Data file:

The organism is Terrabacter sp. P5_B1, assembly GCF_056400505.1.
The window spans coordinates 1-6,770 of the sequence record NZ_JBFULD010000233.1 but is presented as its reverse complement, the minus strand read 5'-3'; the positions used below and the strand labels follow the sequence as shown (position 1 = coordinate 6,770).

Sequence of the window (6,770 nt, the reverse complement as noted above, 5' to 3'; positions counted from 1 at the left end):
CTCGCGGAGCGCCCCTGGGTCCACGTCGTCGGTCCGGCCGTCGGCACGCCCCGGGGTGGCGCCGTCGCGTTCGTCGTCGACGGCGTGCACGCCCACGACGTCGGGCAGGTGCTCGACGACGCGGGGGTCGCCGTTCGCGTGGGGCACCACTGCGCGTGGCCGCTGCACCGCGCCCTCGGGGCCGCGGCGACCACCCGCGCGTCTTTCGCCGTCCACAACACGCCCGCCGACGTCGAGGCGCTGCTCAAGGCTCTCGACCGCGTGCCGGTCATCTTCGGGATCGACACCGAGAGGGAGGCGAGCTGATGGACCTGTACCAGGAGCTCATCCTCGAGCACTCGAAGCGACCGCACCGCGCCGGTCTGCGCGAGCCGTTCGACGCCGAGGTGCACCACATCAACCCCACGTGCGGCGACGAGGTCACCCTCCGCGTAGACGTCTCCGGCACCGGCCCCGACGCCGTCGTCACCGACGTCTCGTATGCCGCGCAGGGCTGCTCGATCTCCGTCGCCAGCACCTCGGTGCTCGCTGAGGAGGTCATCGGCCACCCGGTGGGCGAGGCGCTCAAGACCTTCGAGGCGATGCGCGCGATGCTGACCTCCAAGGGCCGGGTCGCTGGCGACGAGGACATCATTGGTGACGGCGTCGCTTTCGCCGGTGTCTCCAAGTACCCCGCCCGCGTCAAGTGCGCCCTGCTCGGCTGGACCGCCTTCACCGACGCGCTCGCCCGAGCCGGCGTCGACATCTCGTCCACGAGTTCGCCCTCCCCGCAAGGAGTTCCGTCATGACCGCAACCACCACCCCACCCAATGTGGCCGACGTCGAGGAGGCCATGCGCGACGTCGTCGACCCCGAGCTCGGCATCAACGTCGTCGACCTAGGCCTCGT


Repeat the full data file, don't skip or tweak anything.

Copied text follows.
The organism is Terrabacter sp. P5_B1, assembly GCF_056400505.1.
The window spans coordinates 1-6,770 of the sequence record NZ_JBFULD010000233.1 but is presented as its reverse complement, the minus strand read 5'-3'; the positions used below and the strand labels follow the sequence as shown (position 1 = coordinate 6,770).

Sequence of the window (6,770 nt, the reverse complement as noted above, 5' to 3'; positions counted from 1 at the left end):
CTCGCGGAGCGCCCCTGGGTCCACGTCGTCGGTCCGGCCGTCGGCACGCCCCGGGGTGGCGCCGTCGCGTTCGTCGTCGACGGCGTGCACGCCCACGACGTCGGGCAGGTGCTCGACGACGCGGGGGTCGCCGTTCGCGTGGGGCACCACTGCGCGTGGCCGCTGCACCGCGCCCTCGGGGCCGCGGCGACCACCCGCGCGTCTTTCGCCGTCCACAACACGCCCGCCGACGTCGAGGCGCTGCTCAAGGCTCTCGACCGCGTGCCGGTCATCTTCGGGATCGACACCGAGAGGGAGGCGAGCTGATGGACCTGTACCAGGAGCTCATCCTCGAGCACTCGAAGCGACCGCACCGCGCCGGTCTGCGCGAGCCGTTCGACGCCGAGGTGCACCACATCAACCCCACGTGCGGCGACGAGGTCACCCTCCGCGTAGACGTCTCCGGCACCGGCCCCGACGCCGTCGTCACCGACGTCTCGTATGCCGCGCAGGGCTGCTCGATCTCCGTCGCCAGCACCTCGGTGCTCGCTGAGGAGGTCATCGGCCACCCGGTGGGCGAGGCGCTCAAGACCTTCGAGGCGATGCGCGCGATGCTGACCTCCAAGGGCCGGGTCGCTGGCGACGAGGACATCATTGGTGACGGCGTCGCTTTCGCCGGTGTCTCCAAGTACCCCGCCCGCGTCAAGTGCGCCCTGCTCGGCTGGACCGCCTTCACCGACGCGCTCGCCCGAGCCGGCGTCGACATCTCGTCCACGAGTTCGCCCTCCCCGCAAGGAGTTCCGTCATGACCGCAACCACCACCCCACCCAATGTGGCCGACGTCGAGGAGGCCATGCGCGACGTCGTCGACCCCGAGCTCGGCATCAACGTCGTCGACCTAGGCCTCGT